Echidna CSI: a citizen science platform for outreach, engagement, communication and education
Join the Echidna Conservation Science Initiative (EchidnaCSI) and complete an honours project in science communication or education.
The EchidnaCSI combines research and public engagement to address three separate aims:
- Establish the first Australia wide detailed echidna distribution map.
- Utilise the collection and molecular analysis of echidna scat samples from captive and wild populations to provide novel insight into fundamental aspects of echidna biology (e.g. diet, stress, breeding).
- Undertake outreach, education and engagement via traditional methods and social media.
In Australia we are privileged to be home to the extraordinary egg-laying mammals, the platypus and echidna. Both monotremes are vulnerable to threats through habitat destruction/fragmentation as well as from invasive pests. EchidnaCSI was launched in September 2017. A dedicated phone app allows the public to record observations of echidnas whenever they see them out in the wild. The project also encourages the identification and submission of echidna scats for molecular analysis.
Since the launch, over 7,000 users have downloaded the app and over 6,000 sightings have been recorded, which is an astounding number since echidnas are not usually easy to spot. Our innovative approach to use community engagement to obtain echidna scat samples has been very successful, with approximately 350 samples received.
Echidna CSI on Totally Wild
EchidnaCSI offers opportunities for students to work in research or outreach, engagement, communication and education. For students interested in the professional skills honours program we offer the following projects:
Project 1 (science communication)
- Develop, implement and evaluate public engagement activities to increase uptake of the project and gain insights into the motivation and educational outcomes of EchidnaCSI in the community.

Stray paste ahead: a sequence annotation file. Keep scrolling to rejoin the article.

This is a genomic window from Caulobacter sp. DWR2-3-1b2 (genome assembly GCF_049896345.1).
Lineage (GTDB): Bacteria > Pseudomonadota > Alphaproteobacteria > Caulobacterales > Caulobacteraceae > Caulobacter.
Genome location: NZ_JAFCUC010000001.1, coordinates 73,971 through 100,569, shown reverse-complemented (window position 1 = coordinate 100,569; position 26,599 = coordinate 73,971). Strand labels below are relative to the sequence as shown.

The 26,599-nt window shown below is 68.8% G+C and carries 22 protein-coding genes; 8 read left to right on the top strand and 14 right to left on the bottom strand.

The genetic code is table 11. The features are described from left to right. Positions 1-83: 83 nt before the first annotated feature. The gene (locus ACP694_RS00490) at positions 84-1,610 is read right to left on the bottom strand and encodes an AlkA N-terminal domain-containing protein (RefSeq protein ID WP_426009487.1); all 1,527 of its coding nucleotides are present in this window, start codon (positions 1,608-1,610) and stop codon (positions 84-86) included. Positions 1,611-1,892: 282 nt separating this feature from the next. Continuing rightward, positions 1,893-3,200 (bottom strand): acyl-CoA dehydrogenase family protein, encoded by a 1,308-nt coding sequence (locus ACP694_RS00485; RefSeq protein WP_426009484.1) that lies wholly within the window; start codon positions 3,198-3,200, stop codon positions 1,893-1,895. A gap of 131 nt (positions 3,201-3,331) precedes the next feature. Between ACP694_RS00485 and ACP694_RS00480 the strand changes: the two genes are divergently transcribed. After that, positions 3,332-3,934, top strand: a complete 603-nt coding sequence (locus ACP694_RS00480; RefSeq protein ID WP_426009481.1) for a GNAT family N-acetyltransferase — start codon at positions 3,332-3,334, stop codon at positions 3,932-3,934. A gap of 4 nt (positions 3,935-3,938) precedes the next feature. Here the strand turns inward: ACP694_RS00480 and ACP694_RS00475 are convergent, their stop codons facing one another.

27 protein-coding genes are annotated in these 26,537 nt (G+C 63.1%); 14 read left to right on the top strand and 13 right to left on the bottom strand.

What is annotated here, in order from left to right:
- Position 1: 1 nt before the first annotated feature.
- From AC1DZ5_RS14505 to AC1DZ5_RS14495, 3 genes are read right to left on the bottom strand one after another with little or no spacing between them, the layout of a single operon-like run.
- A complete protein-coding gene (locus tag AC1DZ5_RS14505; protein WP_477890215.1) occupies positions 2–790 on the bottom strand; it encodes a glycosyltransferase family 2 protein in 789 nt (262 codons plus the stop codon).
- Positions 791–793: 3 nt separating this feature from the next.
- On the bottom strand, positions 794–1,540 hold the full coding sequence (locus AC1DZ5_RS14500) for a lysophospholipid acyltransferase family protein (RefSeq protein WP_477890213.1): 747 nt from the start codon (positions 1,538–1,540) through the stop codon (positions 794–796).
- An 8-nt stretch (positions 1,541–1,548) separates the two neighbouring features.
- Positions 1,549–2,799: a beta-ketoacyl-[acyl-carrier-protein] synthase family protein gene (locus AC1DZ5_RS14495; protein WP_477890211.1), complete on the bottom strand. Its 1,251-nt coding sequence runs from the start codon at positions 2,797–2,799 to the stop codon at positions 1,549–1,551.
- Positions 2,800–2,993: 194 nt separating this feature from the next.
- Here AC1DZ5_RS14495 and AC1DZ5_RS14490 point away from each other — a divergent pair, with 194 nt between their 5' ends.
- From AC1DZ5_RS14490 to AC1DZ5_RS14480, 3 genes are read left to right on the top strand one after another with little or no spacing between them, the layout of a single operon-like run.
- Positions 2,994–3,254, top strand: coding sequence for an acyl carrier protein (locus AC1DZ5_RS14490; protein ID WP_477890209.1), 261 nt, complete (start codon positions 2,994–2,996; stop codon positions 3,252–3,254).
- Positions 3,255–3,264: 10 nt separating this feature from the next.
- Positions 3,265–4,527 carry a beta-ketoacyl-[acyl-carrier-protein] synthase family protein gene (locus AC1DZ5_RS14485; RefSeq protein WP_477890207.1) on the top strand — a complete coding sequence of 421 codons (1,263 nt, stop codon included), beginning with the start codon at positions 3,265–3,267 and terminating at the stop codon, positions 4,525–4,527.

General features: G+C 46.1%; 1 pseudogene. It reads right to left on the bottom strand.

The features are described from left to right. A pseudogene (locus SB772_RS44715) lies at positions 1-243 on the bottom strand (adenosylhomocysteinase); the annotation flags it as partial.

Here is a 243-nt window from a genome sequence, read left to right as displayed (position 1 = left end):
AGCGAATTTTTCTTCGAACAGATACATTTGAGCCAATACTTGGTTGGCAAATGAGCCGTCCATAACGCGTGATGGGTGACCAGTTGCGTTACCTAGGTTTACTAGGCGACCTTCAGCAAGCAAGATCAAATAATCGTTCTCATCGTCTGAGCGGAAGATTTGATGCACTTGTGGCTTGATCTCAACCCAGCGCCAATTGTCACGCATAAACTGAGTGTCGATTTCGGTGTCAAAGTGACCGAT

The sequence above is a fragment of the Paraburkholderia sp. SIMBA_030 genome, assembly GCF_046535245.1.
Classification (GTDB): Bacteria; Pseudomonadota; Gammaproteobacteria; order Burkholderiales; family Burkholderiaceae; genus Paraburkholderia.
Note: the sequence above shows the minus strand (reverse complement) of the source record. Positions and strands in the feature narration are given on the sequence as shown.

Project 2 (science communication)
- Develop, implement and evaluate educational material, including short videos.
Project 3 (science education)
- Development of experimental approaches on the scat material collected that can be implemented in schools and undergraduate teaching.
Different projects can be discussed with the supervisors Prof Frank Grutzner and Dr Michelle Coulson.
Honours student Imma Perfetto completed a project in 2019 which involved designing and implementing a 28-day social media campaign across the EchidnaCSI social media platforms. Content posted during this campaign was designed to address key motivations of citizen science volunteers.
The effect of the campaign on recruitment to and participation with the project was measured through: downloads of the official EchidnaCSI app; submissions to the project; and changes in followers of the different accounts.
Interactions with posts addressing different motivations were also measured to determine which types of content were most popular with EchidnaCSI followers.
This research will help establish whether a social media campaign addressing participants’ motivations should be invested in on a long-term basis, and for which social media platforms and content that resources should be dedicated towards in the future.
How do we feed the world’s growing population? How do we save our wildlife from extinction? Got an idea that will build a brighter, greener world?
Australian high school students are invited to submit a short video about one of Australia’s big science challenges.